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Southampton sailing crew goes Bananas Preserving Fruit and Veg on Atlantic Voyage

by Xan Phillip 5 Jan 05:37 UTC

As part of a green business project, a crew from a Southampton sailing school have had success with a fruit and veg preserving experiment while crossing the Atlantic.

By just using specially treated eco-bags and with no refrigeration, they've prolonged the shelf life of bananas, carrots, mangos, tomatoes and Kiwi fruit during their two-week voyage.

"After a week the bananas in the green bags were in better condition than those in the air," said Bev Smith who, along with fellow crewmate Kate Hattersley, took on the role of keeping a daily record of the experiment.

"In the following days," Bev continued, "it was evident the mango, tomatoes, and Kiwi in the bags were plumper and less wrinkled."

This experiment took place during the ARC Rally 2018, a sailing race across the Atlantic from the Canaries to the Caribbean featuring 200 yachts with crews of varying abilities.

The fruit experimenting crew was from First Class Sailing, based in Southampton's Shamrock Quay, and they were asked to carry out a comparison between fruit and vegetables stored in green Eco-Egg bags or unwrapped in dedicated crates.

The crates were kept in the cool sail locker while the rest of the fruit was hung in the galley and saloon in netting.

Over a two week period, they kept a daily record of dryness, firmness, wrinkledness, discoloration, degradation and looking tasty, during which they found some fruit and veg was preserved while others succumbed to the perils of a long voyage.

"At first the normal ripening process affected the avocados, pears, and persimmons with the samples in the bags appearing to deteriorate faster than those in the fresh air," said Bev. "Shortly after this the papayas peaked and were eaten with the same observation."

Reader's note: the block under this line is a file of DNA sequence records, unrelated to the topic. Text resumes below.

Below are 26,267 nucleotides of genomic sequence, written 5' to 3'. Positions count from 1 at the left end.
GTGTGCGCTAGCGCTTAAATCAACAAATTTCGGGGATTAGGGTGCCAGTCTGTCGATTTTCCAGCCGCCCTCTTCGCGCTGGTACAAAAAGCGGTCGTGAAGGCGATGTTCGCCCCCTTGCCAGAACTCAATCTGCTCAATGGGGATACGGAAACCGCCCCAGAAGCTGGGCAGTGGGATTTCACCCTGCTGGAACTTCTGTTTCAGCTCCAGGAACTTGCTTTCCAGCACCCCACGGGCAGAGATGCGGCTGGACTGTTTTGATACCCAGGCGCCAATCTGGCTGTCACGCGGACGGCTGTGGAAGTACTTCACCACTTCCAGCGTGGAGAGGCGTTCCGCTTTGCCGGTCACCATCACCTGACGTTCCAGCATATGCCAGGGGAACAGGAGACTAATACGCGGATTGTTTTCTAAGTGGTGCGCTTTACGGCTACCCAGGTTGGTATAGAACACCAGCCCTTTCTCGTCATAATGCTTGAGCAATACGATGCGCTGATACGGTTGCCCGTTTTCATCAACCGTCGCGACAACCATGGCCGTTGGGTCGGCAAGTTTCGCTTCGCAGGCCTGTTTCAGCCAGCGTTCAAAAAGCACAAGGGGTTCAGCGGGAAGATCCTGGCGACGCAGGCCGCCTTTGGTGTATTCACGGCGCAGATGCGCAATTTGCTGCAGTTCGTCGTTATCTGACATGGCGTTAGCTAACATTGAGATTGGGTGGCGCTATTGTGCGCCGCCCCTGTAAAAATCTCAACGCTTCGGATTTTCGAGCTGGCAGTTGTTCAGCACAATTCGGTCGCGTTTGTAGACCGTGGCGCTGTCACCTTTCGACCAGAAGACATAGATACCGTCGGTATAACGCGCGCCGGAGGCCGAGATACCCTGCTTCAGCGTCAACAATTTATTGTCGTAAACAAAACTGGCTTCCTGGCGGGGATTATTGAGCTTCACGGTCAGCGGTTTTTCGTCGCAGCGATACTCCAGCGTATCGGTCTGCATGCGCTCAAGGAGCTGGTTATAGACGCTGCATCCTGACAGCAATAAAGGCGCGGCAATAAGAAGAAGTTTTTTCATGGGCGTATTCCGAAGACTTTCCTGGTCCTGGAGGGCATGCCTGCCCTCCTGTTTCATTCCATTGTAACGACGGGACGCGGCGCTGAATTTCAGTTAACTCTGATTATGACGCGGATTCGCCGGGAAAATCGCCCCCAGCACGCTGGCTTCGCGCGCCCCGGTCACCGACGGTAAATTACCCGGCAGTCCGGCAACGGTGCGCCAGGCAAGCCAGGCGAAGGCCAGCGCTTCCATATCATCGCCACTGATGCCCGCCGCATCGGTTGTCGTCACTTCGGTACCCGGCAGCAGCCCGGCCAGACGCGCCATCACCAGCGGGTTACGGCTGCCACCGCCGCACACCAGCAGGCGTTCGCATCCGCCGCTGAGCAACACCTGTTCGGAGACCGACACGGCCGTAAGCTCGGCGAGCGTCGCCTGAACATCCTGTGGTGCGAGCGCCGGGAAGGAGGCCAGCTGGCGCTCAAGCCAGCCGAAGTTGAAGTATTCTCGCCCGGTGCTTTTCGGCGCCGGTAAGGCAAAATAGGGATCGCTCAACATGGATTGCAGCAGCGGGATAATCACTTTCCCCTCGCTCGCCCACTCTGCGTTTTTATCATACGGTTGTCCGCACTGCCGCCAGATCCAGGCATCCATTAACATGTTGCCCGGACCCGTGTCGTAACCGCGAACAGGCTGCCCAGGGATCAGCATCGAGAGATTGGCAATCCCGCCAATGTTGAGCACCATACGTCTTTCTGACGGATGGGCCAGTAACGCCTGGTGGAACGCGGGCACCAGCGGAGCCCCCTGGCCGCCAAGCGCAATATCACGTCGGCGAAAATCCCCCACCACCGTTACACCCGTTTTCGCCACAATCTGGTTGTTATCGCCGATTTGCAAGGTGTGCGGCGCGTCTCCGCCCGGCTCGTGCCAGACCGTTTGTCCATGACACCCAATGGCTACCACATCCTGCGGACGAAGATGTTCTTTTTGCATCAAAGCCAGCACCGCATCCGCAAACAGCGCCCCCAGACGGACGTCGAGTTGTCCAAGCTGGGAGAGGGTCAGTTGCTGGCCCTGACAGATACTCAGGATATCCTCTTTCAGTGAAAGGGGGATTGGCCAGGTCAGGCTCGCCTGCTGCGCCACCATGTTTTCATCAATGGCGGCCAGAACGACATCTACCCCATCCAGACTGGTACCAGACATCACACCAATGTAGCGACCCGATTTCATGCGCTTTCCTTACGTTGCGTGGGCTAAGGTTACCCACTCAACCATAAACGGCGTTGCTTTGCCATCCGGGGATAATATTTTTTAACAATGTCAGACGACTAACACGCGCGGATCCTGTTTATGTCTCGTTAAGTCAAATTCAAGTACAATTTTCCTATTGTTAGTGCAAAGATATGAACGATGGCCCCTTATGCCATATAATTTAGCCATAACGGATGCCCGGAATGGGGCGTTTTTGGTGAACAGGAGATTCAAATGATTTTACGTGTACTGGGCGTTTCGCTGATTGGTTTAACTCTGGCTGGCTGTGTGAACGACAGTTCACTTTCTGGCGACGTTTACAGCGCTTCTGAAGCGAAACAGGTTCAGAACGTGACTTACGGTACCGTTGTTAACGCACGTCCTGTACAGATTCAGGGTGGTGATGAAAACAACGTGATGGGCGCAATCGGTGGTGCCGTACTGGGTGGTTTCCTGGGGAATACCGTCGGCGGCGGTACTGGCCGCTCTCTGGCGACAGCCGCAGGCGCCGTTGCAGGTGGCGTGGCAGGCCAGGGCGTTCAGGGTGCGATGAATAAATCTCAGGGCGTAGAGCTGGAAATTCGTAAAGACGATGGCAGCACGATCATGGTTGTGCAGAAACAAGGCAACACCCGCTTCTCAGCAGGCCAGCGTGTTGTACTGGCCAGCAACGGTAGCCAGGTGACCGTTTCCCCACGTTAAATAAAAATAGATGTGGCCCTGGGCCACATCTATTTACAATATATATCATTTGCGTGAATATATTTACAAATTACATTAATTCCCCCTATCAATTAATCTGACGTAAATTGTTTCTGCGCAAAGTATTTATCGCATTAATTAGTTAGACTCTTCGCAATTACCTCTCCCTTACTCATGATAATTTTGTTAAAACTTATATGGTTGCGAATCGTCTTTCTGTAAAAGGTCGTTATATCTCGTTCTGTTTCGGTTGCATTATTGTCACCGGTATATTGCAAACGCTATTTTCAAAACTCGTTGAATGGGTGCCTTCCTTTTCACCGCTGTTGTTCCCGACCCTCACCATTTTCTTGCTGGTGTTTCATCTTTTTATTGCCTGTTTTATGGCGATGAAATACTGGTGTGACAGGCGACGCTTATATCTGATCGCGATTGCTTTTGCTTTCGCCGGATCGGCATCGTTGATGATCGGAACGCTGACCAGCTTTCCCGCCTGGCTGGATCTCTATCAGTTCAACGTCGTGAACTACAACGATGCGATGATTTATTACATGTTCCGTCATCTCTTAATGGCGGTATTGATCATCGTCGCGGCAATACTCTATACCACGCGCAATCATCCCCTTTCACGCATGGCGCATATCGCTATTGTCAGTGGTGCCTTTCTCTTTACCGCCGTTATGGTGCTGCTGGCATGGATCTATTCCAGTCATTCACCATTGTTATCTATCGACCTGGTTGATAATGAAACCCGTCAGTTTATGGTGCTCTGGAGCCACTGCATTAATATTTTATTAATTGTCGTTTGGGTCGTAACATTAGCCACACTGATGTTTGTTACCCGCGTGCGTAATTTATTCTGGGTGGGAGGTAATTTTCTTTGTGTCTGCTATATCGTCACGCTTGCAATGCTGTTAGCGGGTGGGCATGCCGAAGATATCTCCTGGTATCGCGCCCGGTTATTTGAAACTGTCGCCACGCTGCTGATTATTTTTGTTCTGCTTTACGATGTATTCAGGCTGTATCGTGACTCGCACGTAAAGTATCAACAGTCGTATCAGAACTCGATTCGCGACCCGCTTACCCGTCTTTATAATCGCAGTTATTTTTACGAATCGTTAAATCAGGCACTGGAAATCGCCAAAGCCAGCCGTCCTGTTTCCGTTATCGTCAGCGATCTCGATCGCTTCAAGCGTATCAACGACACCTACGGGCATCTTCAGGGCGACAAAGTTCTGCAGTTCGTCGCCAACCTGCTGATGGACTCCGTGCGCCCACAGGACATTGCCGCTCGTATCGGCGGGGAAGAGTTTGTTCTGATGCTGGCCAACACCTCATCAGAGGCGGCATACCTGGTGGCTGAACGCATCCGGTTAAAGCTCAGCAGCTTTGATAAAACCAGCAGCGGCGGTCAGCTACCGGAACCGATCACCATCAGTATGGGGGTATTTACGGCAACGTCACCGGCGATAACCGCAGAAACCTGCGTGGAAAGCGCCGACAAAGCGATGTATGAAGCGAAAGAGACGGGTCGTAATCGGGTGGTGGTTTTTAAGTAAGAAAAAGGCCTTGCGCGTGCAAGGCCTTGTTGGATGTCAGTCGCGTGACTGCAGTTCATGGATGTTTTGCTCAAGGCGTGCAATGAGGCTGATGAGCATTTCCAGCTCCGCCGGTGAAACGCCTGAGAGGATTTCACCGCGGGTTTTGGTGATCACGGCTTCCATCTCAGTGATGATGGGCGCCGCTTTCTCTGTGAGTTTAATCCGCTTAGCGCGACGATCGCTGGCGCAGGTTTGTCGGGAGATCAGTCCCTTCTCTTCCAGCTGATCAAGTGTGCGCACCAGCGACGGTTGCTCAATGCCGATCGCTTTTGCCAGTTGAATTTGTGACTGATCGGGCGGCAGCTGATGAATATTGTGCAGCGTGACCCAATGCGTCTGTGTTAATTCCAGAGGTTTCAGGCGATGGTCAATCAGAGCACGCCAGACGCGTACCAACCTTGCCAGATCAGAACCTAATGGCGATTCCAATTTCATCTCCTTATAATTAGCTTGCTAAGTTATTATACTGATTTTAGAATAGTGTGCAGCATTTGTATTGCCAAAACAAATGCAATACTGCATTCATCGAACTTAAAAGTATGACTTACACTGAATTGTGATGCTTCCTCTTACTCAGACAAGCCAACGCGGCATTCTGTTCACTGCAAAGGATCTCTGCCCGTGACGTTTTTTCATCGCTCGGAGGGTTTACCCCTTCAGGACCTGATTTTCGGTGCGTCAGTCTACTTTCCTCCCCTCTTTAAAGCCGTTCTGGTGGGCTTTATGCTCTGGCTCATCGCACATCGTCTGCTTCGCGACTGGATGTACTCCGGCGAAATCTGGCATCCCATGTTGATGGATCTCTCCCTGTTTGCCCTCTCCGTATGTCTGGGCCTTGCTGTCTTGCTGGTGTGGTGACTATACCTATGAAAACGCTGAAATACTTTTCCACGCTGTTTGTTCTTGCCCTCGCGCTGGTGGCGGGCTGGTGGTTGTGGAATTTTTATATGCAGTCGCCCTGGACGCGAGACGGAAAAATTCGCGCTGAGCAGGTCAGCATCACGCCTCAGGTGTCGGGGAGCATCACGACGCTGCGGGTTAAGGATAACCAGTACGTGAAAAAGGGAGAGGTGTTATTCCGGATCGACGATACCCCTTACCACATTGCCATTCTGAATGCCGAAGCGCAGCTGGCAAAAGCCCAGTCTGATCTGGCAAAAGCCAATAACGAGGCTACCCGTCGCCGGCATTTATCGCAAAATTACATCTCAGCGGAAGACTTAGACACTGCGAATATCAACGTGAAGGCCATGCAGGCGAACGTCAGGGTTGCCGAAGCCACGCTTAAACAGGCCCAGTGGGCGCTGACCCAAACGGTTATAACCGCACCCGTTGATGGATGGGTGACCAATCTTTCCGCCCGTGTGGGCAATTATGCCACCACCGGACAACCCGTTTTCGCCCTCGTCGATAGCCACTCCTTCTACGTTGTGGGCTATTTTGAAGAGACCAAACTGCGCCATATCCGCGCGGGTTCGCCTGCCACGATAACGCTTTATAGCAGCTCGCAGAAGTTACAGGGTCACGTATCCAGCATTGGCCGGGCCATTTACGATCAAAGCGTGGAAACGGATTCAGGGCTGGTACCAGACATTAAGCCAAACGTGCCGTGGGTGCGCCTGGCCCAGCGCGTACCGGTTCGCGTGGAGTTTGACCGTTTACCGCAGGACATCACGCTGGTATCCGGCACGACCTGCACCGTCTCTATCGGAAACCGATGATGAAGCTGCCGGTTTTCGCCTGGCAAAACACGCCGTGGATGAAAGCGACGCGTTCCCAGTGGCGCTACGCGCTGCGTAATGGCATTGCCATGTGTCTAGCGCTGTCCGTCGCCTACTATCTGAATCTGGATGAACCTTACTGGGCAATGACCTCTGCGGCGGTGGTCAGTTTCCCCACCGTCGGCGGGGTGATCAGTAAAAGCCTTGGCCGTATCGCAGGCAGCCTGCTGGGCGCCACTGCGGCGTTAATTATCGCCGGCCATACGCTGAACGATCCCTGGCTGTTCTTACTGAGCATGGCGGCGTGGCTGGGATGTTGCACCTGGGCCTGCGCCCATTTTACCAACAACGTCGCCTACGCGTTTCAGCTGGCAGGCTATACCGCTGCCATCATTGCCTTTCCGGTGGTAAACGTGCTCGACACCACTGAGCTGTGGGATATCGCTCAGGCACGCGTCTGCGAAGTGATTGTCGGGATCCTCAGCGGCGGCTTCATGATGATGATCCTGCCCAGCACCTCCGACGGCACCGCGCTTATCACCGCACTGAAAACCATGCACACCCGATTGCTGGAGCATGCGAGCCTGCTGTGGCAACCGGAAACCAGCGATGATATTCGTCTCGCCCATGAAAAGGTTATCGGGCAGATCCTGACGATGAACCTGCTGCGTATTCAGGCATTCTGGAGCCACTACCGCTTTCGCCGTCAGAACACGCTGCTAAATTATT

Although disappointing it wasn't the whole selection of fruit and veg that saw the benefit of these eco-bags the produce that did thrive gives hope for longer voyages.

"Rotting fruit is an age-old problem and many sailors experience 'fruit binges' because a particular group of items has almost gone off and they all need to be eaten on the same day," said First Class Sailing's principal Charlie Tulloch.

"Even if these bags preserve half the crew's supplies we'll see a reduction in waste which can only benefit the planet."

The other side of First Class Sailings' green project involves improving the sustainability of their training yachts on the Solent by converting to environmentally friendly cleaning products and reducing the crews' use of plastic around the coast.

First Class Sailing's green project is in partnership with Jeanette Jones from AnyGreenWillDo, who is the Southampton representative of Wikaniko a company with over 1000 eco-friendly household products including the Ecoegg preserving bags used on the voyage.

More details can be found at www.firstclasssailing.com/green

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